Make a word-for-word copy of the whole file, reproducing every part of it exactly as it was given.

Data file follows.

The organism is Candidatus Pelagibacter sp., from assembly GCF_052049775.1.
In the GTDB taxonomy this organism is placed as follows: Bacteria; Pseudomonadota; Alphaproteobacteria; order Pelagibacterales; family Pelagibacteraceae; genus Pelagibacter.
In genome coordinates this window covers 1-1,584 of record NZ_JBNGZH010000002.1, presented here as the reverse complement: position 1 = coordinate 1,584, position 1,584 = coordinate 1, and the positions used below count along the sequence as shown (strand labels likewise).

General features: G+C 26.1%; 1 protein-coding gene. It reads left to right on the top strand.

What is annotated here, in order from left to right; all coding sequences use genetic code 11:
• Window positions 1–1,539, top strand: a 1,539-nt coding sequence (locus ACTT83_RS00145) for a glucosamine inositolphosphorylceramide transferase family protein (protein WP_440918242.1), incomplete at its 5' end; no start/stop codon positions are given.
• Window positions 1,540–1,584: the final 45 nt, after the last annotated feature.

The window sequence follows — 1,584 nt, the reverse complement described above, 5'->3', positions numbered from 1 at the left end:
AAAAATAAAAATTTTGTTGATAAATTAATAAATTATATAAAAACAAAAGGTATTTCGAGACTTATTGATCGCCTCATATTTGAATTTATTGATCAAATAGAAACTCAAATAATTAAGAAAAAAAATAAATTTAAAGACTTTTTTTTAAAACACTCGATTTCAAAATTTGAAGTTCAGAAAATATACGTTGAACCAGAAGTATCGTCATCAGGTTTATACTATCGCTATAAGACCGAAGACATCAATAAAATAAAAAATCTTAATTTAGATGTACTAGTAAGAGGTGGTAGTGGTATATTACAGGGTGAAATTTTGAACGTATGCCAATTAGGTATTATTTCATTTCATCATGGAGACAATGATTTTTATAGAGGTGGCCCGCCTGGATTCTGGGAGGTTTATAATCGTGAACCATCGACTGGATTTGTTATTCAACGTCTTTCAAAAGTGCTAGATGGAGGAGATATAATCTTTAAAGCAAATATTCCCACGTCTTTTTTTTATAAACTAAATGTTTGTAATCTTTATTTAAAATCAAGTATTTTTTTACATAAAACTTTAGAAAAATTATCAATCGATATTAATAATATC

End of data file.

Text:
The organism is Candidatus Pelagibacter sp., from assembly GCF_052049775.1.
In the GTDB taxonomy this organism is placed as follows: Bacteria; Pseudomonadota; Alphaproteobacteria; order Pelagibacterales; family Pelagibacteraceae; genus Pelagibacter.
In genome coordinates this window covers 1-1,584 of record NZ_JBNGZH010000002.1, presented here as the reverse complement: position 1 = coordinate 1,584, position 1,584 = coordinate 1, and the positions used below count along the sequence as shown (strand labels likewise).

General features: G+C 26.1%; 1 protein-coding gene. It reads left to right on the top strand.

What is annotated here, in order from left to right; all coding sequences use genetic code 11:
• Window positions 1–1,539, top strand: a 1,539-nt coding sequence (locus ACTT83_RS00145) for a glucosamine inositolphosphorylceramide transferase family protein (protein WP_440918242.1), incomplete at its 5' end; no start/stop codon positions are given.
• Window positions 1,540–1,584: the final 45 nt, after the last annotated feature.

The window sequence follows — 1,584 nt, the reverse complement described above, 5'->3', positions numbered from 1 at the left end:
AAAAATAAAAATTTTGTTGATAAATTAATAAATTATATAAAAACAAAAGGTATTTCGAGACTTATTGATCGCCTCATATTTGAATTTATTGATCAAATAGAAACTCAAATAATTAAGAAAAAAAATAAATTTAAAGACTTTTTTTTAAAACACTCGATTTCAAAATTTGAAGTTCAGAAAATATACGTTGAACCAGAAGTATCGTCATCAGGTTTATACTATCGCTATAAGACCGAAGACATCAATAAAATAAAAAATCTTAATTTAGATGTACTAGTAAGAGGTGGTAGTGGTATATTACAGGGTGAAATTTTGAACGTATGCCAATTAGGTATTATTTCATTTCATCATGGAGACAATGATTTTTATAGAGGTGGCCCGCCTGGATTCTGGGAGGTTTATAATCGTGAACCATCGACTGGATTTGTTATTCAACGTCTTTCAAAAGTGCTAGATGGAGGAGATATAATCTTTAAAGCAAATATTCCCACGTCTTTTTTTTATAAACTAAATGTTTGTAATCTTTATTTAAAATCAAGTATTTTTTTACATAAAACTTTAGAAAAATTATCAATCGATATTAATAATATC